Written by: Wallace Merriman

Lady Bulldog pins two for Bowie High School
Posted on:Dec 30, 2010

In just one wrestling tournament, Bowie High wrestler Dakota Ayers became the school’s all-time leading pins leader for a female with two wins by fall at the Keaser Classic Duals at North County High School in Glen Burnie. The tournament marked the first varsity experience for the second-year Lady Bulldog, who pinned two male opponents, one from Eleanor Roosevelt High School. The 112-pounder said that she doesn’t expect her initial varsity action to be her last. “It’s the encouragement from our coach (that allows us to succeed),” said Ayers. “Even though he coaches (Pete Ward Jr.), he treats us all like we’re his kids.”

Feeling the love from teammates during a match helps a lot, too, she said. But having her mother watching her wrestle is also very important to Ayers.

Bowie wrestling fans might want to take note of Ayers’ recent performance and consider it as a sign of big things to come from such a small package.

Nutrition: The Bowie coaching staff brought in a Bowie-based nutritionist to speak with the wrestling team about how to properly shed and gain weight, as well as the basics of eating properly to maintain good health.

Wallace Merriman is a military master fitness trainer, certified nutritionist and physical fitness consultant for the U.S. government. His lecture session to the Bulldogs was educational and seemed to incite a lot of rethinking of personal eating habits among the team members.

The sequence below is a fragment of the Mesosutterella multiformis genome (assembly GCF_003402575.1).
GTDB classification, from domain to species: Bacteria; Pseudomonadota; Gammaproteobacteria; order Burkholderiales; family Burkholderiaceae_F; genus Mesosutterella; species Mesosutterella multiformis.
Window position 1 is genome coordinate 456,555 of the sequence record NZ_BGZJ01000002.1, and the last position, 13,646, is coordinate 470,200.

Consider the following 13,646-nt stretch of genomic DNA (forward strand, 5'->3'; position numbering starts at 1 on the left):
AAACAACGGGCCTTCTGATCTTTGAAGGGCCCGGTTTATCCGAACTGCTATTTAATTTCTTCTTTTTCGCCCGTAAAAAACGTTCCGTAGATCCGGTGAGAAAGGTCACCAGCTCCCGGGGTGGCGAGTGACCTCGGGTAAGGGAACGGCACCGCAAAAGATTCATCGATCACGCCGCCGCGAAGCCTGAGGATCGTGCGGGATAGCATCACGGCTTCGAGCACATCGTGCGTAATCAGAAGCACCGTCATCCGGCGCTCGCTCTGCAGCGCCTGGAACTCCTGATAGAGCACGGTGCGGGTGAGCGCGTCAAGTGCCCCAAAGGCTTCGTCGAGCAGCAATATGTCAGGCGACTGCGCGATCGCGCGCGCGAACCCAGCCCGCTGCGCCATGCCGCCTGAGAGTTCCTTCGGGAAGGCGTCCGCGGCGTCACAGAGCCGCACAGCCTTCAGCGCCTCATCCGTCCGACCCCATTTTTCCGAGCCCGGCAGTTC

“I take a lot of time to help our youth because that’s where it starts,” said Merriman. “My biggest thing is: Prevention is the best investment.”

One of the top reasons to have a nutritionist speak to the team is the age-old dilemma of wrestlers losing and gaining weight in short periods of time. Starvation and binge eating are the dangerous ways to make weight, but Merriman spoke to the most productive and safe methods of maintaining pounds, especially as it relates to the developing teenage body.

“With the consumption of carbohydrates, our youth eat so much but don’t realize that could be the road to childhood diabetes,” said Merriman. “It just takes education to make better decisions.”

One wrestler who was taking note of Merriman’s words was Ayers.

“I’m actually really glad he came to speak, it was really educational,” she said. “He gave us lots of good information.” Read Full Article